Closer Economic Relations: State Governments' Views
Prior to a recent visit to Sydney I contacted the Premier's office in order to establish whether they would be prepared to talk in broad terms about CER. We had understood from our Canberra contacts that NSW Government officials had prepared two or three papers on the subject ('by far the most detailed material the Federal Government had received from the States'). I spoke to a Mr Draper (a former Federal public servant-Department of Trade) who is concerned with NSW's trade relations with other countries.
Mr Draper made it politely but firmly clear that he did not consider it appropriate for the High Commission to be talking to State officials at this stage when the States were in the midst of discussing the issues with Canberra. He took the view that until an 'Australian' position had been defined it would be improper for him to enter into detailed talks with us. (He was prepared to have a broad sweeping exchange but thought this would only waste the time of both parties-I agreed).
Nevertheless I put it to him that there were, and would continue to be, differences between States on certain issues-Government purchasing being the most important from our point of view-and that at some point it would be essential for New Zealand to talk to State Governments. He conceded the validity of this but did not retreat from his position-that the present was not the opportune moment for such an exchange.
He admitted frankly that to some extent the States were playing games with the Federal Government. There were areas in which the States would be adversely affected by CER but naturally in pressing their case the States tended to exaggerate their importance. For the State Governments it was a case of all care but no responsibility.
He indicated that this was not so, however, in the area of government purchasing where State differences were more entrenched and less capable of political solution from Canberra. He understood the subject was on the agenda for the next Federal/State Industrial Ministers' meeting. NSW had embarked on its own internal enquiry and all that could be said at the moment was that confusion reigned despite the general guidelines promulgated by the Premier: if you took six government agencies you would find six different purchasing policies. He hoped this situation would be clarified in NSW over the next couple of months but he did not sound too optimistic.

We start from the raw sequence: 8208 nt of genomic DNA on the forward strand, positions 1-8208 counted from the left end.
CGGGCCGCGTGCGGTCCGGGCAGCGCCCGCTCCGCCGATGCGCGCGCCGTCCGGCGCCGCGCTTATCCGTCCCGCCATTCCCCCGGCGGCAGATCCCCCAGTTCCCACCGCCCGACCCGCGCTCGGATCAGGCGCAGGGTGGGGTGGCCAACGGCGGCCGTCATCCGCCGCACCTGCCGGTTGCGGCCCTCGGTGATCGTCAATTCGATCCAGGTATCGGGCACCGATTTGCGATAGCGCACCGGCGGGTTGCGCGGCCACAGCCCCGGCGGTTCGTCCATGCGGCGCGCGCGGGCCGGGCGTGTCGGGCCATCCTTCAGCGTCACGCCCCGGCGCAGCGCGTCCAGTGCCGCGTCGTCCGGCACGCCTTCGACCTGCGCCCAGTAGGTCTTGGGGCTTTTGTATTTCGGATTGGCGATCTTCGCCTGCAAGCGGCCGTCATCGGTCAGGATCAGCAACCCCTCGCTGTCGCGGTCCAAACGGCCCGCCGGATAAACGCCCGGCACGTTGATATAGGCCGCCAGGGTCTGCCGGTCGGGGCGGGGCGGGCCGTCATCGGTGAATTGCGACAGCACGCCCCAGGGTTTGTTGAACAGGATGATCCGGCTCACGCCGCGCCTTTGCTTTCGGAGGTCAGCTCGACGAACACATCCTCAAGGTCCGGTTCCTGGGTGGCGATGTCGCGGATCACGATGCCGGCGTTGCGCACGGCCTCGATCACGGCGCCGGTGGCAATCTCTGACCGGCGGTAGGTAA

He observed that Victoria and South Australia had joined to eliminate State preferences-although the special circumstances there made this easier-and he implied that New Zealand would have least difficulty eventually to obtain what it wanted in government purchasing with those States and with NSW. But he emphasised it was not enough simply to remove any formal preference to internal contractors or sources of supply. It would still be necessary to overcome the practical barriers put up by government officials against out-of-State suppliers. On their experience NSW would regard it as a hopeless quest to try and eliminate favoured son treatment in Queensland. Draper also commented that any advantages gained by New Zealand in terms of State Government purchasing would have to be reciprocal.
On a more general level Draper thought NSW was the least concerned of all the States on CER. There were some industry sectors which needed to be handled carefully eg dairy products (their dairy farmers were worried about a New Zealand 'surplus'). Import licences and export incentives would have to be eliminated from Trans-Tasman trade if CER were to work, but generally NSW was relaxed about it. The very good personal relations between Mr Wran and Mr Muldoon had created this climate.
[ABHS 950/Boxes1221-1226, 40/411 Part 34 Archives New Zealand/Te Whare Tohu Tuhituhinga 0 Aotearoa, Head Office, Wellington]